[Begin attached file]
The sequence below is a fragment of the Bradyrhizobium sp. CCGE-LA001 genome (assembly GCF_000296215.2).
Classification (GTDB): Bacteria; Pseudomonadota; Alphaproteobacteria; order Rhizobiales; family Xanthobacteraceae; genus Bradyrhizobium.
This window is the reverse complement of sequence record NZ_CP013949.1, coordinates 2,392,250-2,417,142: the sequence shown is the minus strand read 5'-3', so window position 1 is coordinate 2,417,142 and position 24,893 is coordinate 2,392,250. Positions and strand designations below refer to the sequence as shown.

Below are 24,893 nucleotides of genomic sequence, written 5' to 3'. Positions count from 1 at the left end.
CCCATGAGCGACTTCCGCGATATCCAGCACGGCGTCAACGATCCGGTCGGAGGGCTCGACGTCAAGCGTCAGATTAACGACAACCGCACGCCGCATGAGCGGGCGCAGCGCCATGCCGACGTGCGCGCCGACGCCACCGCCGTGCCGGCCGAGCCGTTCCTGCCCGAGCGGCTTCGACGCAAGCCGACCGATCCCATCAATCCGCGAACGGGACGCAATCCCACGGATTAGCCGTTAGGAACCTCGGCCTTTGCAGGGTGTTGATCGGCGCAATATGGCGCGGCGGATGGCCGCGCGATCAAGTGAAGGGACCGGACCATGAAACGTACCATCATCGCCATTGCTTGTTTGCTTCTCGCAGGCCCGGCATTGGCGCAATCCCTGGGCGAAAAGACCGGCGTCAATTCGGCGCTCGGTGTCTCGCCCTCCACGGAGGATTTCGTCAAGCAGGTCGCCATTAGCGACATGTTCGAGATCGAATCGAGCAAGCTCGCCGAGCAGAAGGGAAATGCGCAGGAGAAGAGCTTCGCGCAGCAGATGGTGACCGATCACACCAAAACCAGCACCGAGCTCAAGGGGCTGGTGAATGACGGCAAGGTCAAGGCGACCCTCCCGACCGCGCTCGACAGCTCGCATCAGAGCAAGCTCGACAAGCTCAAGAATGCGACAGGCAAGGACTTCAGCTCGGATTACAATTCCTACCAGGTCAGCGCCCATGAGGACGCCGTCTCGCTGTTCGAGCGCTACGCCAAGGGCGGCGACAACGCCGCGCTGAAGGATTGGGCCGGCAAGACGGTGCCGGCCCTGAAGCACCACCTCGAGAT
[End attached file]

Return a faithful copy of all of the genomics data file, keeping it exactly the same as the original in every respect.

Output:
The sequence below is a fragment of the Bradyrhizobium sp. CCGE-LA001 genome (assembly GCF_000296215.2).
Classification (GTDB): Bacteria; Pseudomonadota; Alphaproteobacteria; order Rhizobiales; family Xanthobacteraceae; genus Bradyrhizobium.
This window is the reverse complement of sequence record NZ_CP013949.1, coordinates 2,392,250-2,417,142: the sequence shown is the minus strand read 5'-3', so window position 1 is coordinate 2,417,142 and position 24,893 is coordinate 2,392,250. Positions and strand designations below refer to the sequence as shown.

Below are 24,893 nucleotides of genomic sequence, written 5' to 3'. Positions count from 1 at the left end.
CCCATGAGCGACTTCCGCGATATCCAGCACGGCGTCAACGATCCGGTCGGAGGGCTCGACGTCAAGCGTCAGATTAACGACAACCGCACGCCGCATGAGCGGGCGCAGCGCCATGCCGACGTGCGCGCCGACGCCACCGCCGTGCCGGCCGAGCCGTTCCTGCCCGAGCGGCTTCGACGCAAGCCGACCGATCCCATCAATCCGCGAACGGGACGCAATCCCACGGATTAGCCGTTAGGAACCTCGGCCTTTGCAGGGTGTTGATCGGCGCAATATGGCGCGGCGGATGGCCGCGCGATCAAGTGAAGGGACCGGACCATGAAACGTACCATCATCGCCATTGCTTGTTTGCTTCTCGCAGGCCCGGCATTGGCGCAATCCCTGGGCGAAAAGACCGGCGTCAATTCGGCGCTCGGTGTCTCGCCCTCCACGGAGGATTTCGTCAAGCAGGTCGCCATTAGCGACATGTTCGAGATCGAATCGAGCAAGCTCGCCGAGCAGAAGGGAAATGCGCAGGAGAAGAGCTTCGCGCAGCAGATGGTGACCGATCACACCAAAACCAGCACCGAGCTCAAGGGGCTGGTGAATGACGGCAAGGTCAAGGCGACCCTCCCGACCGCGCTCGACAGCTCGCATCAGAGCAAGCTCGACAAGCTCAAGAATGCGACAGGCAAGGACTTCAGCTCGGATTACAATTCCTACCAGGTCAGCGCCCATGAGGACGCCGTCTCGCTGTTCGAGCGCTACGCCAAGGGCGGCGACAACGCCGCGCTGAAGGATTGGGCCGGCAAGACGGTGCCGGCCCTGAAGCACCACCTCGAGAT